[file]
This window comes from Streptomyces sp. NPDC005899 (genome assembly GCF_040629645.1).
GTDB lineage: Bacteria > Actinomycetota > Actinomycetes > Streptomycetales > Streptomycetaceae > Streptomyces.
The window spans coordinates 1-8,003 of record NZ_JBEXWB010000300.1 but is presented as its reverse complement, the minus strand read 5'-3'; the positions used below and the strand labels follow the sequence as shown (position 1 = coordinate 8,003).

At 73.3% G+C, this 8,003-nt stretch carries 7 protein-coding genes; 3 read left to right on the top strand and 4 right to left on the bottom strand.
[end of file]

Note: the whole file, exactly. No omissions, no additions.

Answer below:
This window comes from Streptomyces sp. NPDC005899 (genome assembly GCF_040629645.1).
GTDB lineage: Bacteria > Actinomycetota > Actinomycetes > Streptomycetales > Streptomycetaceae > Streptomyces.
The window spans coordinates 1-8,003 of record NZ_JBEXWB010000300.1 but is presented as its reverse complement, the minus strand read 5'-3'; the positions used below and the strand labels follow the sequence as shown (position 1 = coordinate 8,003).

At 73.3% G+C, this 8,003-nt stretch carries 7 protein-coding genes; 3 read left to right on the top strand and 4 right to left on the bottom strand.